By Jerry Campbell
Religion News Service
CLAREMONT, Calif. (RNS) Last Sunday (May 12), Timothy Murphy began a fast of solidarity with the Guantanamo inmates who are on a hunger strike to protest their indefinite detention. As one of our Ph.D. students and an ordained minister in the Christian Church (Disciples of Christ), Timothy felt spiritually called to the hunger strike. He is drinking water and nothing else.
Timothy intends to continue as long as he is able, or until the Obama administration begins taking action to address the prisoners’ legitimate grievances, including deliberate steps to find homes for the 86 prisoners who have been cleared for release. Timothy says he would be happy to stop the fast tomorrow if the administration indicated that it was taking steps to do this.
I, like Timothy, believe this is a basic human rights issue for the prisoners. I also believe that it is critical for the health of our nation’s collective soul and integrity to get it resolved. Timothy’s deep commitment inspired me, so I decided to join him, but in a more limited fast: I am fasting three days this week, and every Thursday hereafter, until steps are taken to resolve the Guantanamo issues.
“Many Americans,” Timothy recently told me, “tend to think of the Guantanamo prisoners as ‘the worst of the worst.’ It’s easy to not pay attention to their plight, regardless of whether they die of hunger, have tubes shoved down their esophagus for force feeding, or languish in Guantanamo permanently — even the prisoners who have already been determined not to have been enemy combatants.”
His hope, which is now mine as well, is that enough Americans will join us to make people think twice about their assumptions and to pressure Congress and the White House to address the detainee situation conclusively.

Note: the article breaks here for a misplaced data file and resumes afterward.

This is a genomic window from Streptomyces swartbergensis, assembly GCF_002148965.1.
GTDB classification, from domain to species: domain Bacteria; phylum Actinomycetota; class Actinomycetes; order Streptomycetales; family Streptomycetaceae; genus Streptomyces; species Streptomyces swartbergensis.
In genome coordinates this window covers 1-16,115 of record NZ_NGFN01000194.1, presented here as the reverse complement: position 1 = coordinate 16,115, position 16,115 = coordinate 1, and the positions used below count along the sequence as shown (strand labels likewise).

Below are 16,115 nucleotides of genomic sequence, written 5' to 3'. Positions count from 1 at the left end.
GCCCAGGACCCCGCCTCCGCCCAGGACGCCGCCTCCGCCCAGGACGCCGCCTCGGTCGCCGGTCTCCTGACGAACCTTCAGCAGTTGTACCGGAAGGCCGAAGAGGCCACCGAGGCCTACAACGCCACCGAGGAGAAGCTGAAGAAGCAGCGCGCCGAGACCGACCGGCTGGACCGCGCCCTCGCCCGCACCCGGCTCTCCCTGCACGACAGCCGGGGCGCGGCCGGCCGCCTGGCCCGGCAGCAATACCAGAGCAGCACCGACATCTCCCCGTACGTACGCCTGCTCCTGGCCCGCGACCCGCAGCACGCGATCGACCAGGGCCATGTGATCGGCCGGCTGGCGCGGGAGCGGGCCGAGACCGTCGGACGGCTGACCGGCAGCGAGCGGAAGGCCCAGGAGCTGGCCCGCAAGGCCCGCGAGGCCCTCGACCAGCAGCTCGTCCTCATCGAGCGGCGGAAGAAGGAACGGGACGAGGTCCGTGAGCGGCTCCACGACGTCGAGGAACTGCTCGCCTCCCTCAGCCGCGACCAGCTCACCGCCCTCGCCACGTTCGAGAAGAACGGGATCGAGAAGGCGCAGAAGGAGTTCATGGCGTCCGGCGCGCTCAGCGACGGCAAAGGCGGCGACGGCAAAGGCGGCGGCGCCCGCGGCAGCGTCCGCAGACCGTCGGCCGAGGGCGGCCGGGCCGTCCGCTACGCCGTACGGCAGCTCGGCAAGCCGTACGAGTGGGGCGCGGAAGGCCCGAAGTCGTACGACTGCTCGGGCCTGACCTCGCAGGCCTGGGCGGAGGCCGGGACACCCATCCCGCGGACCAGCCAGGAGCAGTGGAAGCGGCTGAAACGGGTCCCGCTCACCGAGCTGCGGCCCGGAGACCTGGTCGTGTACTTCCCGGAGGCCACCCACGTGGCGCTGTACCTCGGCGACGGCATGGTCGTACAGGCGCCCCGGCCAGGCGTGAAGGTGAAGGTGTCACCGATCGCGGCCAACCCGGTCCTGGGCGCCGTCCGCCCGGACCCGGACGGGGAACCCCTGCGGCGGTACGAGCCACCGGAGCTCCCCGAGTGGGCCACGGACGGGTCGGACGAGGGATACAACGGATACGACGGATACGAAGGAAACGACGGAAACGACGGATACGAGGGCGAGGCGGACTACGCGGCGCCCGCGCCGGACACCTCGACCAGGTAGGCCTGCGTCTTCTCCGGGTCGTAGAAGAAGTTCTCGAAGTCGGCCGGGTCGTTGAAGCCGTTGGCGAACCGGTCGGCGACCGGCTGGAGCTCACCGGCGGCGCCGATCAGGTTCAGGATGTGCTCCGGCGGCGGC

Each day of his fast, Timothy calls his senators and representatives on Capitol Hill, and the White House to express concern over the Guantanamo situation, to tell them of his fast, and ask if any steps have been taken. He is encouraging everyone he knows to contact them as well.
Timothy has also emailed Carlos Warner, an attorney who represents some of the detainees, saying, “I don’t know for how long I will do this,” he told Warner, “but if nothing else, I want the men in Guantanamo to know that myself and others care about their situation enough to act in support of them so that the Obama administration responds to their grievances.”
Timothy has already lost more than 7 percent of his body weight and feels dizzy when he stands. He has consulted a doctor, because he doesn’t intend to fast to the death, unlike the 100 prisoners on hunger strike at Guantanamo. Those men are so depressed about their situation that many of them would be relieved to end it all.
What happened to the ideals of due process and innocent until proven guilty? What about no unjust imprisonment, and no cruel and unusual punishment? How can America claim to be a beacon of justice and democracy for the world, when after more than 11 years, we continue to let this situation fester?